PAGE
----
3.75

0.25

PI424083A

3.75

0.00

PI464890B

3.75

0.25

PI407179

3.88

0.13

PI407191

3.88

0.13

PI424045

3.88

0.13

PI447003A

3.88

0.13

PI522235B

3.88

0.13

PI366122

4.00

0.00

PI407231

4.00

0.00

PI468916

4.00

0.00

PI479768

4.00

0.00

PI483466

4.00

0.00

PI639623A

4.00

0.00

PI479746B

4.00

0.00

Analysis of RNA transcripts from selected ozone sensitive and resistant wild soybean lines

Ninety-five samples were collected from four biological replicates of the first three fully expanded trifoliates (T1-T3) from both O3-treated (75 ppb) and charcoal-filtered (CF) air treated plants of PI 424007 (S), PI 407179 (S), PI 424123 (R) and PI 507656 (R). T1 represents the most mature leaf and T3 represents the least mature, though fully-expanded, trifoliate. Total RNA was isolated from leaf tissue for use in RNA-Seq analyses.

The RNA-Seq data was analyzed by cuffdiff [22] to identify differentially-expressed genes. Comparisons were made between genotypes, treatments, and leaf positions. The numbers of genes that were differentially expressed following treatment with O3 relative to the CF control were identified and evaluated. In these studies, differential expression of genes was used to refer to changes in the steady state level of gene transcripts measured by RNA-Seq at which there was a change of at least 2-fold and a false discovery rate (FDR) of ≤0.05. While the exact numbers of genes differentially expressed varied by genotype, the two resistant genotypes, PI 424123 (R) and PI 507656 (R), differentially regulated similar numbers of genes at 2100 and 1863, respectively. Analogously, the number of genes responding in the two sensitive genotypes had similar responses to ozone: PI 407179 (S) had 6374 differentially-expressed genes and PI 424007 (S) had 6457 differentially-expressed genes (Fig 1).
Fig. 1

Differentially expressed genes by leaf position. Differential expression of genes in selected G. soja genotypes following ozone exposure. The histograms shows the number of genes responding in both directions at least 2-fold (FDR ≤ 0.05) between ozone treated and the control in the genotypes from each of the three leaf positions collected (T1, T2 and T3) as well as the total (overall) number in each genotype accounting for genes expressed in multiple leaves

The similarity of the genotypic responses to O3 was assessed by comparing the number of genes differentially regulated in response to O3 among accessions in any leaf position. Comparison of all genes differentially expressed in the resistant genotypes showed that the two genotypes shared responses for 732 (29 + 59 + 58 + 586) genes, (Fig 2). The sensitive accessions shared 3934 (586 + 770 + 459 + 2119) differentially-expressed genes in response to O3.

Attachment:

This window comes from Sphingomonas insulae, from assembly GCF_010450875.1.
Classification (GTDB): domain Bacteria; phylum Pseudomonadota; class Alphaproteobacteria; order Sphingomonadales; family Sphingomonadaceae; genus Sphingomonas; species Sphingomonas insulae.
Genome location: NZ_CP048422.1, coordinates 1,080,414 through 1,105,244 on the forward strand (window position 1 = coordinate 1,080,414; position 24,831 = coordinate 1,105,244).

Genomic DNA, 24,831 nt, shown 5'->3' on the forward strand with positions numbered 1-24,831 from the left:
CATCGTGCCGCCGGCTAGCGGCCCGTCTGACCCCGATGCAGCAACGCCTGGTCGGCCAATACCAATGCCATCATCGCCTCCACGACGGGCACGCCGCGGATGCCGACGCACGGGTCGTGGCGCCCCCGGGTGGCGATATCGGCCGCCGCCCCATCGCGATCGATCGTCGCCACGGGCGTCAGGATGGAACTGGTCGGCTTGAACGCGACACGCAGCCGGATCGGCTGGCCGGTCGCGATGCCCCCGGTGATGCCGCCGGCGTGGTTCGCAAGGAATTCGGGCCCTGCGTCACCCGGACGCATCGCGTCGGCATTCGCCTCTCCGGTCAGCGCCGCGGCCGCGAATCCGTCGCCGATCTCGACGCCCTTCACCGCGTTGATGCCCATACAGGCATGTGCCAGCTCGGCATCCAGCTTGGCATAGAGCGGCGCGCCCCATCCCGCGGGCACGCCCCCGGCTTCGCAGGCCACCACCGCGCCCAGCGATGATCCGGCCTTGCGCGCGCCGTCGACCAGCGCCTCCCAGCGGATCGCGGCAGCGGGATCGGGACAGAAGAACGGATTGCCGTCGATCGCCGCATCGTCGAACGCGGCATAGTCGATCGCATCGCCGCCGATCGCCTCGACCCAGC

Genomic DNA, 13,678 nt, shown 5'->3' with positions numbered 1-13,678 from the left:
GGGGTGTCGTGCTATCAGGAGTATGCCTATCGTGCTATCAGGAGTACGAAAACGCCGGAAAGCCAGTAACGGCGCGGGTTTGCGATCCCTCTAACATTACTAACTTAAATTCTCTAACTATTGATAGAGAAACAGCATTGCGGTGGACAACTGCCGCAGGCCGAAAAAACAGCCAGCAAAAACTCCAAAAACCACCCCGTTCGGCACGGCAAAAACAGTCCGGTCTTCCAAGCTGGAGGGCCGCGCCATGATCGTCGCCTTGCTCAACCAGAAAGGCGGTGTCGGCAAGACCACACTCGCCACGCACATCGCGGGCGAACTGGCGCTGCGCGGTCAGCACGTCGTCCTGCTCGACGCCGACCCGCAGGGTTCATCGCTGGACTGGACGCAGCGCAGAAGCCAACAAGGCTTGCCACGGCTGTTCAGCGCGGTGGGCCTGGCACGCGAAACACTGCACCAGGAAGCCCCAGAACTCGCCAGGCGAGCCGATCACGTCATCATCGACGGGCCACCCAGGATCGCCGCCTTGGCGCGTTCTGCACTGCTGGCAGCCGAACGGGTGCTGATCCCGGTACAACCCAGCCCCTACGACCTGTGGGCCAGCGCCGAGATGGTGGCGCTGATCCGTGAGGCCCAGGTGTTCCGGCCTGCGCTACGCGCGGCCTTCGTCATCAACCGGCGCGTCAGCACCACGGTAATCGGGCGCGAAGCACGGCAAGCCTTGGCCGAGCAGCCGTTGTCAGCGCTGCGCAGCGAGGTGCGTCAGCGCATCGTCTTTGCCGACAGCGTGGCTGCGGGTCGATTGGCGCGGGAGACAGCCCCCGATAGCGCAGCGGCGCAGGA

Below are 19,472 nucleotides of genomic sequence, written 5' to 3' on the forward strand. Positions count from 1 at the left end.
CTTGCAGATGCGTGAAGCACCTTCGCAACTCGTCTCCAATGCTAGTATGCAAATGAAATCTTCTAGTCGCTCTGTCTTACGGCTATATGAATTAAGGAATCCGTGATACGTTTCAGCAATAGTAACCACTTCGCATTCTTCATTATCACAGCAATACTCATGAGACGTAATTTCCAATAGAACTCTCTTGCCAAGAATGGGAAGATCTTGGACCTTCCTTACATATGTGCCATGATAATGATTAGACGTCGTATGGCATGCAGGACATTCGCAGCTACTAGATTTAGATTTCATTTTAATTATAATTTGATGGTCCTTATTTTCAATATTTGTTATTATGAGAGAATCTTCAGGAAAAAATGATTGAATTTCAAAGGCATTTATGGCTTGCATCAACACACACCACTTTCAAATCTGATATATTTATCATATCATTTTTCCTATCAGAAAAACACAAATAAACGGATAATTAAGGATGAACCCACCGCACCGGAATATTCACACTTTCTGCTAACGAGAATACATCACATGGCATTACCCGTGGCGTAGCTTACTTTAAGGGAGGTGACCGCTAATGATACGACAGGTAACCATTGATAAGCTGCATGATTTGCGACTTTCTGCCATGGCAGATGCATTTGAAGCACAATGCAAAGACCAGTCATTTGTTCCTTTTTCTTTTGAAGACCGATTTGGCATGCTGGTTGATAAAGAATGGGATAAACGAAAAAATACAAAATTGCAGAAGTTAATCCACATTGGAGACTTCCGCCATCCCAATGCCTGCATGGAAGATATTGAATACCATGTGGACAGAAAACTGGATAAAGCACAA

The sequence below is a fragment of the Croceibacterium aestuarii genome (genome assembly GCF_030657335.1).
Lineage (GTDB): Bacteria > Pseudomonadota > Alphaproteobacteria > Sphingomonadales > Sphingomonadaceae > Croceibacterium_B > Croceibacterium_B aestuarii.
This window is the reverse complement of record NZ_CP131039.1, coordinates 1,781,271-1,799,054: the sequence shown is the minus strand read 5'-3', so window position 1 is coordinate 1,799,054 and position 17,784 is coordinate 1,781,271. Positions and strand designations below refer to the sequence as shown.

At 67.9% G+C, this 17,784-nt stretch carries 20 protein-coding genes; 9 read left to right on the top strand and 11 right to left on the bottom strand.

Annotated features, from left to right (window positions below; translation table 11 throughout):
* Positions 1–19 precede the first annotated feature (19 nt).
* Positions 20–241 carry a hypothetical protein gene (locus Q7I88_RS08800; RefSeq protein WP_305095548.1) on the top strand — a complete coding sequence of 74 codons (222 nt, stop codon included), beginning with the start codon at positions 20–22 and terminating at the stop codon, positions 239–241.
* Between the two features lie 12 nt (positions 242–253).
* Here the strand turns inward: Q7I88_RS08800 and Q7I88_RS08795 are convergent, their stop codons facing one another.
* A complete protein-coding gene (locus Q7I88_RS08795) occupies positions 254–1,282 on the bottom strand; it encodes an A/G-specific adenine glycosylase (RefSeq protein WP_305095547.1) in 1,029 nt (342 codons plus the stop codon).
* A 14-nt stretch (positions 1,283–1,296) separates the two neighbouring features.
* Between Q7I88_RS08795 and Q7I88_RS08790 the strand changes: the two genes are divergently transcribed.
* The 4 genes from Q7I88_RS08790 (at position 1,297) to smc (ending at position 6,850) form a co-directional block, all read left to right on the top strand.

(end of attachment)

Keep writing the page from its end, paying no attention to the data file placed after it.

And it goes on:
Fig. 2

Venn diagram showing comparison of number of genes differentially expressed between accessions used in this study

Intra-genotypic Spearman correlations of gene expression levels between all combinations of expression data were obtained to characterize plant response to O3 based on age of leaf tissue. PI 424007 (S) displayed the most similar gene expression following O3 exposure between leaf positions with values from 0.44 -0.54; PI 407179 (S) was also highly correlated with values from 0.38 - 0.52. PI 424123 (R) showed similarity between the first two trifoliates (0.37), but neither T1 nor T2 had a correlation with T3 (0.08; 0.01, respectively). Correlations between leaf positions for PI 507656 (R) were more similar but were lower than those seen among sensitive genotypes (0.13 - 0.24) (Fig. 3).
Fig. 3

Heat map of correlations between gene expressions of leaf positions (T1-T3) in O3-sensitive accessions (PI 407179 and PI 424007) and O3-resistant accessions (PI 424123 and PI 507656)

Spearman correlations of the log2-fold change values for corresponding genes following ozone treatment were obtained to assess similarity of changes in gene expression in different leaf positions between accessions with the same response to ozone. These revealed changes in gene expression in response to ozone at different leaf positions that were more closely related in certain genotype/leaf position combinations than others (Fig. 3). For example, sensitive genotypes had a correlation of gene expression of 0.29 at the third trifoliate, 0.46 at the second trifoliate, and 0.43 at the first trifoliate, which was comparable to intra-genotype correlations. In contrast, gene expression of the resistant genotypes were less correlated at every position with 0.12 at the third trifoliate, 0.17 at the second trifoliate, and 0.19 at the first trifoliate.

Ozone response varies in genotype based on leaf position